Israel’s parliament, the Knesset, moved forward on Wednesday with a bill that would see the Israeli government cease to transfer an estimated 1 billion shekels ($280 million) per year to the Palestinian Authority (PA) over the controversial “martyrs” compensation program that provides financial allowances to Palestinians imprisoned by Israel and their families.
Israeli media reported that the Knesset plenum approved a preliminary reading of the bill, with some 48 Knesset members voting in favor of the bill and 13 opposing it.
The vote came amid contradicting reports from Israeli, Palestinian, and US officials regarding the status of the payments, which are part of a social program managed by the Palestine Liberation Organization (PLO) that provides financial allowances to Palestinians imprisoned in Israel and their families, those injured by Israeli forces, and families of Palestinian “martyrs” — those killed by Israeli forces, whether during attacks against Israelis or in situations in which they were void of wrongdoing.
Israeli daily Haaretz reported that US Secretary of State Rex Tillerson made a significant switch on the US position on the issue, saying on Wednesday that the US was in the midst of an “active discussion” with the PA on the issue, while on Tuesday he had declared that the PA had completely changed its policy.
In response to Tillerson’s comments, both Israeli and Palestinian officials denied that any policy had been changed, despite Tillerson saying Wednesday that the assurances of Palestinian officials “were given to me during the President’s visit to Bethlehem.”
Haaretz quoted Issa Qaraqe, head of the Palestinian Committee of Prisoners’ Affairs as saying that “no such decision could ever possibly be made, since it would spell the end of the PA with the Palestinian public.”
“Almost every other household among the Palestinian people is the family of a prisoner or martyr,” Qaraqe told Haaretz. “Anybody who thinks he can execute a decision like that is badly wrong.”
Haaretz also quoted who they identified as a senior Israeli official, as saying they were not aware of any change in PA policy.
During Wednesday’s reading in the Knesset, Israel’s Deputy Defense Minister Eli Ben Dahan of the right-wing Jewish Home party said “it cannot be that with one hand, they (Palestinians) seek to make peace with Israel, while they continue to fund terrorists with the other,” according to the Times of Israel.
“The first stage of normalization with the Palestinian Authority will be severing [its ties] with terrorism,” Dahan said.
Meanwhile, MK Yousif Jabarin of the Joint List political bloc — representing parties led by Palestinian citizens of Israel — condemned the bill as draconian, saying “it is collective punishment against the entire Palestinian population. There are nearly no families that don’t have a relative that is a political security prisoner.”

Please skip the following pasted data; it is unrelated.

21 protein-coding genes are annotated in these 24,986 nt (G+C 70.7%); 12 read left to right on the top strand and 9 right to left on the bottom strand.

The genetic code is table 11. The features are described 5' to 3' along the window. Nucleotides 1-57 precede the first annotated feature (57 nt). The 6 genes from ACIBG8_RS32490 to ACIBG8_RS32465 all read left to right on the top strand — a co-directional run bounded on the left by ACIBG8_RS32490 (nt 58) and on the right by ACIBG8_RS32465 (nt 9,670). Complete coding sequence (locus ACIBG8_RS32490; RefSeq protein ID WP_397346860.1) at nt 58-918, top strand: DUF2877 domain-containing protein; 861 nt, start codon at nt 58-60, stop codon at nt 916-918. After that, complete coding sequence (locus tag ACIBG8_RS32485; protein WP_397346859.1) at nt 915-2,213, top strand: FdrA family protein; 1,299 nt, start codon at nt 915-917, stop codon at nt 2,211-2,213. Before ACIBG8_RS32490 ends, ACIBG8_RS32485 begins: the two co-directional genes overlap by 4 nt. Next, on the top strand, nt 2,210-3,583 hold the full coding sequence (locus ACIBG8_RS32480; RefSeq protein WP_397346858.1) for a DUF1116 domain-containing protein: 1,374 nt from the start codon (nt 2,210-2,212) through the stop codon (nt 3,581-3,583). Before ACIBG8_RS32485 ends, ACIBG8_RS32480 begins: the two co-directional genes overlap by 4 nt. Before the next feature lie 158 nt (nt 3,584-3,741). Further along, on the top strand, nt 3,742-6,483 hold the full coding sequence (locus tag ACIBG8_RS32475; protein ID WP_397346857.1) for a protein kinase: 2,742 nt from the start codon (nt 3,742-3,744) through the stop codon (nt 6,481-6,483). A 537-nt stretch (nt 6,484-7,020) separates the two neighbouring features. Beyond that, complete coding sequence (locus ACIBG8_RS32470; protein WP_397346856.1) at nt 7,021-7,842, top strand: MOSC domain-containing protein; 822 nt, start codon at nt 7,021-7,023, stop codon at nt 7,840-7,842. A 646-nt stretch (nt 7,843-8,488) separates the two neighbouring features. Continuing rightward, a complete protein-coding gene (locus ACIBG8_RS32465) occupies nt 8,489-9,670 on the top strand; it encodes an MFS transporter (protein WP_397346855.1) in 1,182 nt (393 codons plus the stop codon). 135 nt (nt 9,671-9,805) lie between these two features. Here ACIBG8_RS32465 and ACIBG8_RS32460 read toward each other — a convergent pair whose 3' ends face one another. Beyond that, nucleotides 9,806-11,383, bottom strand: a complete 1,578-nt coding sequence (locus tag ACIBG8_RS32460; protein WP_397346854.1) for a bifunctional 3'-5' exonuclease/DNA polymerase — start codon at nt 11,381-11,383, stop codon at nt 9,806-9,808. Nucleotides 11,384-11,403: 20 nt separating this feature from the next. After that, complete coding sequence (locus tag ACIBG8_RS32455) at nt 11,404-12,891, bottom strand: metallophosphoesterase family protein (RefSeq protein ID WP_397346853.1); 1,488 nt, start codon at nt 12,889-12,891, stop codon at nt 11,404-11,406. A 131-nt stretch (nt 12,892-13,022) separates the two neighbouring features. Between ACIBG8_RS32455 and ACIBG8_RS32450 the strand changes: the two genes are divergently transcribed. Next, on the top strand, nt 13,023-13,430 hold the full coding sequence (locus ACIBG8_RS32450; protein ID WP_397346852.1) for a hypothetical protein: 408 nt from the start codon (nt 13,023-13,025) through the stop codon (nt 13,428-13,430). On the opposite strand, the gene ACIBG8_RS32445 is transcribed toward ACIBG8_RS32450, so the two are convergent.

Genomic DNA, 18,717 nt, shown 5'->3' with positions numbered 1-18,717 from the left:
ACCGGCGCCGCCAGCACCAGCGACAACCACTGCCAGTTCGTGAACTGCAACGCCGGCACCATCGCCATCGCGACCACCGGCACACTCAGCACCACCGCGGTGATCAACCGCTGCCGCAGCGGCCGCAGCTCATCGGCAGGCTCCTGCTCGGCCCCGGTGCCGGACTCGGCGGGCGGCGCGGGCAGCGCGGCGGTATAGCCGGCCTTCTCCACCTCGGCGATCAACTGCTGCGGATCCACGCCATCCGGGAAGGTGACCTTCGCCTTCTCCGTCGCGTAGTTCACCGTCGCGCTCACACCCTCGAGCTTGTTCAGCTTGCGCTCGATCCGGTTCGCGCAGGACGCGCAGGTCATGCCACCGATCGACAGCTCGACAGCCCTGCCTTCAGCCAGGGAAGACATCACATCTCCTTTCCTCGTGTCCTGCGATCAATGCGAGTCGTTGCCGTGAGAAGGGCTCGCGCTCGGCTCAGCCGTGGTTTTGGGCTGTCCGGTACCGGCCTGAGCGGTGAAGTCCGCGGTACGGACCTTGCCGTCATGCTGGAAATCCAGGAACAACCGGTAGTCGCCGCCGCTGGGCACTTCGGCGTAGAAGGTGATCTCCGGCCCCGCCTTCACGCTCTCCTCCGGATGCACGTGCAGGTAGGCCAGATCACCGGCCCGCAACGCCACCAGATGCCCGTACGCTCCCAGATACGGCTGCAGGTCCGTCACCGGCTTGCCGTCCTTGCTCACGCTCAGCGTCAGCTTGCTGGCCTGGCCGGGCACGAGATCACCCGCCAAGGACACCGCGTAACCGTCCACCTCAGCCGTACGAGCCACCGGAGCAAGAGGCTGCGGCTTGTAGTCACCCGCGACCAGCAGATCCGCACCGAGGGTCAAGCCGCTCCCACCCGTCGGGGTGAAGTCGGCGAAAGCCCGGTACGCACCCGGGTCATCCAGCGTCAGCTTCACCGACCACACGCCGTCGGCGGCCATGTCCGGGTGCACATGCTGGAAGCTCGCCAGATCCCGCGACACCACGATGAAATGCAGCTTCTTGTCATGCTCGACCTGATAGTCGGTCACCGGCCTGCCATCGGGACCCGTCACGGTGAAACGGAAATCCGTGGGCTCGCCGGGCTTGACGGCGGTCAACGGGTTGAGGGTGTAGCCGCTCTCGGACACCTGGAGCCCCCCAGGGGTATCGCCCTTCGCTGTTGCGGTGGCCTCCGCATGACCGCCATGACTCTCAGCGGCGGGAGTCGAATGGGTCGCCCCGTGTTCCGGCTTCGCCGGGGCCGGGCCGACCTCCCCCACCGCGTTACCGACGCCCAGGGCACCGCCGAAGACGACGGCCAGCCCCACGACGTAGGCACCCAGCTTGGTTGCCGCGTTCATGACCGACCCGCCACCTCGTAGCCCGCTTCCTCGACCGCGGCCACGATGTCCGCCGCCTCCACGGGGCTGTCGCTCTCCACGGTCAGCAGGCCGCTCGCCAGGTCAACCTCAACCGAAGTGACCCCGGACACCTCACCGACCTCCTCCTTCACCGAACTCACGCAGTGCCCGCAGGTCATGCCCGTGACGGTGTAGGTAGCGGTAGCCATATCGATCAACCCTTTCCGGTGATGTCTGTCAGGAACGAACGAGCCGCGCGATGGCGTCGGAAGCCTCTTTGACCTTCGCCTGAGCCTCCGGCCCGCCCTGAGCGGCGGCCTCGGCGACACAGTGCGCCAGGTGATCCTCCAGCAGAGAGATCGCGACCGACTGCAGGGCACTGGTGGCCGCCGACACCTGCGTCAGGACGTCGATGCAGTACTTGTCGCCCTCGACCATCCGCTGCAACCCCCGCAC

MK Ahmad Tibi of the Joint List told Ma’an in April that the bill was part of a campaign that Israel was launching against Palestinian prisoners while attempting to exert pressure on Palestinian governmental institutions’ already shaky financial status.
The social program, which began in 1966, has been the target of criticism in Israel for years. While the bulk of the program from the PLO was shifted to the PA following the Oslo Peace Accords in 1998, following criticism by the US and the passing of legislation aimed at cutting funds to the PA, the payment distribution was then shifted completely back under PLO management in 2014.
In March, Israeli rights group B’Tselem released a report detailing how Israel has introduced legislation over the past 20 years to avoid paying compensation to Palestinians who have been injured by Israeli forces.
Israel has notably used the payments distributed by the PLO to wounded Palestinians and Palestinians killed by Israeli forces to justify forgoing compensating Palestinians, revealing a clear double standard given the Israeli government’s routine opposition to the same social program.
Israel collects an estimated $2.1 billion in taxes each year on behalf of the PA, according to a 2015 report by the United Nations Conference on Trade and Development (UNCTAD), representing three quarters of the PA’s revenue.
Israel has regularly withheld transferring taxes to apply pressure on the Palestinian government, despite rights groups saying said such punitive measure amounts to “collective punishment.”